Dancing for a Cure

Members of the Penn State Collegiate Figure Skating Team participated in a 46-hour dance marathon to help raise money for children and families who have been impacted by childhood cancer. 

By Joanne Vassallo Jamrosz                         

Imagine not being able to sleep for 46 hours. Now imagine not sleeping for that long and not sitting down. Only standing and dancing are permitted.

Katie D’Angelo and Marissa Ulchaker, two Penn State Collegiate Figure Skating Team members, did just that during a mid-February weekend.

It was all for a good cause.

The two took part in THON 2023, a dance marathon. THON, which is a Penn State student-run philanthropy, is committed to enhancing the lives of children and families impacted by childhood cancer, with a mission to provide emotional and financial support, spread awareness and ensure funding for research – all in pursuit of a cure.

According to their webiste, THON is the largest-student run philanthrophy in the world. The year-long efforts and events culminate with the 46-hour dance marathon.

“Every year, we are allotted two dancers,” D’Angelo said about the dance marathon. “The skaters wishing to dance apply to the Skating Club’s THON board, a board of skaters that strictly works with THON team events.”

Marissa and Katie lay on the ground while getting ready for their 46 hour dance marathon. Both are yng Caucasian woman with long blonde hair. They hold up the official hand sign if the THON event by making a triangle with their pointer finger and thumb
Katie D’Angelo and Marissa Ulchaker get ready to stand for the 46-hour dance marathon at the Bryce Jordan Center

Only two dancers are required on the main floor, but the entire team is invited to come and support their dancers from the stands.

“We had a fantastic team this year, and having people in the stands supporting you makes a real difference,” D’Angelo said.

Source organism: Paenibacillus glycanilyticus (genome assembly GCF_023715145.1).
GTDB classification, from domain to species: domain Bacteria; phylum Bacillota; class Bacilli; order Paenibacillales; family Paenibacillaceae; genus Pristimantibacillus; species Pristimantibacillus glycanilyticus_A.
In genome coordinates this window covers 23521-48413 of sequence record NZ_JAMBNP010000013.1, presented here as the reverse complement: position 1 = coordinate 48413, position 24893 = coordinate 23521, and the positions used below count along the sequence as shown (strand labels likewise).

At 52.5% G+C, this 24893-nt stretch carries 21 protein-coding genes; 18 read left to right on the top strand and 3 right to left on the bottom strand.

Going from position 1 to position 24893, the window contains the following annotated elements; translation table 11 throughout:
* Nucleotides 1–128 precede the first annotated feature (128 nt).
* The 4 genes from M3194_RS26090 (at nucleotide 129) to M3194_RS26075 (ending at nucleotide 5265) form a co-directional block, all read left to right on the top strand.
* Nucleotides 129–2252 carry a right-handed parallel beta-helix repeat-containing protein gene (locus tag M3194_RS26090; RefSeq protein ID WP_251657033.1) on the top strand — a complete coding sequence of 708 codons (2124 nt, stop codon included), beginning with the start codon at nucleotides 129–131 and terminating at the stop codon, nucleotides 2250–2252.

Ulchaker attended all team-hosted events for THON throughout the year and was humbled to be a chosen dancer.

“I was just honored to do it. It was seriously the hardest thing I ever had to do, but it was the most rewarding thing I have ever done in my life,” Ulchaker said.

Olivia Lammert served as this year’s team THON chair and noted that all the clubs and organizations at Penn State earn money and host events for THON. The skating team was proud to host several events and raised over $10,000 for their efforts.

“We have team s’mores and pasta dinners,” Lammert said. “One of our big events is the THON Skate. We put on a show followed by a public skate.”

Overall, 2023 Penn State THON raised $15,006,132.46 for the Four Diamonds Foundation, which is the sole beneficiary of THON.

But the famous dance marathon held the third week in February at the University’s Bryce Jordan Center is the marquee event and has supporters packed to the rafters.

“Being awake for 46 hours, I had a lot of time to experience my emotions,” Ulchaker said. “You get to experience emotions a little differently. There are times when you are so tired, and then there are times when adrenaline hits.”

Dancers are discouraged from drinking caffeine for the 46-hour event, but meals and food are encouraged, and for the entire event, the food, snacks and support flows. Outside spectators are welcome as well.

D’Angelo and Ulchakers’ skating students came to cheer on their favorite dancers, and D’Angelo’s parents also attended.

It’s a weekend with plenty of memorable and emotional moments.

“For me, it’s the THON total and family hour with the speakers,” Lammert said. “You meet the families we’re helping. That’s the part that touched me the most and what we are there for.”

This year was also special because one of the team’s skaters benefitted from THON as a  former THON Four Diamond Child..

“The money raised in THON helped save her life,” D’Angelo said. “Now she can be a part of our team. It really brought things full circle, and our team wouldn’t be complete without her.”

Spoiler alert. Next year she will be the figure skating team’s new THON chair.

Although the marathon was challenging for D’Angelo and Ulchaker, it was also an event they were honored to participate in.

“The whole weekend, thousands of people support this goal. Every time you look around that bowl, you see how supportive the Penn State community is,” Ulchaker said. “I was tired for 46 hours, but I was doing it for the kids. Looking back, it’s just so rewarding. We will never understand what these kids go through.”